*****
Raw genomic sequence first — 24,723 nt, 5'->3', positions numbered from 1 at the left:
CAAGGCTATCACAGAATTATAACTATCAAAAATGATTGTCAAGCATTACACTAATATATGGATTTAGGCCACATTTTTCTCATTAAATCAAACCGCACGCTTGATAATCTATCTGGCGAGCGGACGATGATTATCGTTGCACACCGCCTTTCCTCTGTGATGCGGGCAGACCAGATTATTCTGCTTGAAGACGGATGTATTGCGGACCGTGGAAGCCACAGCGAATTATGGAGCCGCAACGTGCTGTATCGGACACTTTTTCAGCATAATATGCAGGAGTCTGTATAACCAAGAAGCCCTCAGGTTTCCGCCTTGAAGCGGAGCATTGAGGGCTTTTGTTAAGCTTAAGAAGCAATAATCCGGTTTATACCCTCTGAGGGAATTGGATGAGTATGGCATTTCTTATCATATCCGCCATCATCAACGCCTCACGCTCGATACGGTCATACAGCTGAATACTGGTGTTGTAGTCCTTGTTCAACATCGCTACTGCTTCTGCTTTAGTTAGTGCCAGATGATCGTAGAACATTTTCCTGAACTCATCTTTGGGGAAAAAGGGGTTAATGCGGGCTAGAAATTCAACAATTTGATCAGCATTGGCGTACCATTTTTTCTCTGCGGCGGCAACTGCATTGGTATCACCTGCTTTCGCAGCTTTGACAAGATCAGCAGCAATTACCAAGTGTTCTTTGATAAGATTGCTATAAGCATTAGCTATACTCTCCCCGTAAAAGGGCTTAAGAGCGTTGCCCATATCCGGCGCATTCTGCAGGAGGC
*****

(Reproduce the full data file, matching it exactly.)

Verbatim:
Raw genomic sequence first — 24,723 nt, 5'->3', positions numbered from 1 at the left:
CAAGGCTATCACAGAATTATAACTATCAAAAATGATTGTCAAGCATTACACTAATATATGGATTTAGGCCACATTTTTCTCATTAAATCAAACCGCACGCTTGATAATCTATCTGGCGAGCGGACGATGATTATCGTTGCACACCGCCTTTCCTCTGTGATGCGGGCAGACCAGATTATTCTGCTTGAAGACGGATGTATTGCGGACCGTGGAAGCCACAGCGAATTATGGAGCCGCAACGTGCTGTATCGGACACTTTTTCAGCATAATATGCAGGAGTCTGTATAACCAAGAAGCCCTCAGGTTTCCGCCTTGAAGCGGAGCATTGAGGGCTTTTGTTAAGCTTAAGAAGCAATAATCCGGTTTATACCCTCTGAGGGAATTGGATGAGTATGGCATTTCTTATCATATCCGCCATCATCAACGCCTCACGCTCGATACGGTCATACAGCTGAATACTGGTGTTGTAGTCCTTGTTCAACATCGCTACTGCTTCTGCTTTAGTTAGTGCCAGATGATCGTAGAACATTTTCCTGAACTCATCTTTGGGGAAAAAGGGGTTAATGCGGGCTAGAAATTCAACAATTTGATCAGCATTGGCGTACCATTTTTTCTCTGCGGCGGCAACTGCATTGGTATCACCTGCTTTCGCAGCTTTGACAAGATCAGCAGCAATTACCAAGTGTTCTTTGATAAGATTGCTATAAGCATTAGCTATACTCTCCCCGTAAAAGGGCTTAAGAGCGTTGCCCATATCCGGCGCATTCTGCAGGAGGC